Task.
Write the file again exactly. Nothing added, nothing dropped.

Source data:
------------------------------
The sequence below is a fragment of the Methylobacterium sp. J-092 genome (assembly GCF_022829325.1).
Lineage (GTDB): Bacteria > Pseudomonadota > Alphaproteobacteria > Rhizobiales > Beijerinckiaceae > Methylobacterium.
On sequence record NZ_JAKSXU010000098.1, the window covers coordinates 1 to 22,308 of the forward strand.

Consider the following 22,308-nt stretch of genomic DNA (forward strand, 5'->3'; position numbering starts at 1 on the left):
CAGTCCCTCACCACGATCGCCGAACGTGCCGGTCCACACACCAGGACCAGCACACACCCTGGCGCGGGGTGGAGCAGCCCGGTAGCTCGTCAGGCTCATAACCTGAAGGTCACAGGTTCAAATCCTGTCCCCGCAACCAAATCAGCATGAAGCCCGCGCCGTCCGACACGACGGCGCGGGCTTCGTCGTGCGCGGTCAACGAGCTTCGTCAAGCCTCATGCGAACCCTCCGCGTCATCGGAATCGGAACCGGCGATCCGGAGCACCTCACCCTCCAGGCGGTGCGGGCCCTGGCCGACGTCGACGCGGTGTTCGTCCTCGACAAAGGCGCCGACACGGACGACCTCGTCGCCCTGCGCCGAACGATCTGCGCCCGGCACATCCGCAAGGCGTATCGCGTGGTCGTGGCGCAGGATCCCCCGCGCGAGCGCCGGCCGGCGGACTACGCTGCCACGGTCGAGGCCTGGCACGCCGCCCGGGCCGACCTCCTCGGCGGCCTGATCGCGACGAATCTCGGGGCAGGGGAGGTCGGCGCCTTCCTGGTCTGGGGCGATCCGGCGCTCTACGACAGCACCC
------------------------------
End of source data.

The sequence below is a fragment of the Methylobacterium sp. J-092 genome (assembly GCF_022829325.1).
Lineage (GTDB): Bacteria > Pseudomonadota > Alphaproteobacteria > Rhizobiales > Beijerinckiaceae > Methylobacterium.
On sequence record NZ_JAKSXU010000098.1, the window covers coordinates 1 to 22,308 of the forward strand.

Consider the following 22,308-nt stretch of genomic DNA (forward strand, 5'->3'; position numbering starts at 1 on the left):
CAGTCCCTCACCACGATCGCCGAACGTGCCGGTCCACACACCAGGACCAGCACACACCCTGGCGCGGGGTGGAGCAGCCCGGTAGCTCGTCAGGCTCATAACCTGAAGGTCACAGGTTCAAATCCTGTCCCCGCAACCAAATCAGCATGAAGCCCGCGCCGTCCGACACGACGGCGCGGGCTTCGTCGTGCGCGGTCAACGAGCTTCGTCAAGCCTCATGCGAACCCTCCGCGTCATCGGAATCGGAACCGGCGATCCGGAGCACCTCACCCTCCAGGCGGTGCGGGCCCTGGCCGACGTCGACGCGGTGTTCGTCCTCGACAAAGGCGCCGACACGGACGACCTCGTCGCCCTGCGCCGAACGATCTGCGCCCGGCACATCCGCAAGGCGTATCGCGTGGTCGTGGCGCAGGATCCCCCGCGCGAGCGCCGGCCGGCGGACTACGCTGCCACGGTCGAGGCCTGGCACGCCGCCCGGGCCGACCTCCTCGGCGGCCTGATCGCGACGAATCTCGGGGCAGGGGAGGTCGGCGCCTTCCTGGTCTGGGGCGATCCGGCGCTCTACGACAGCACCC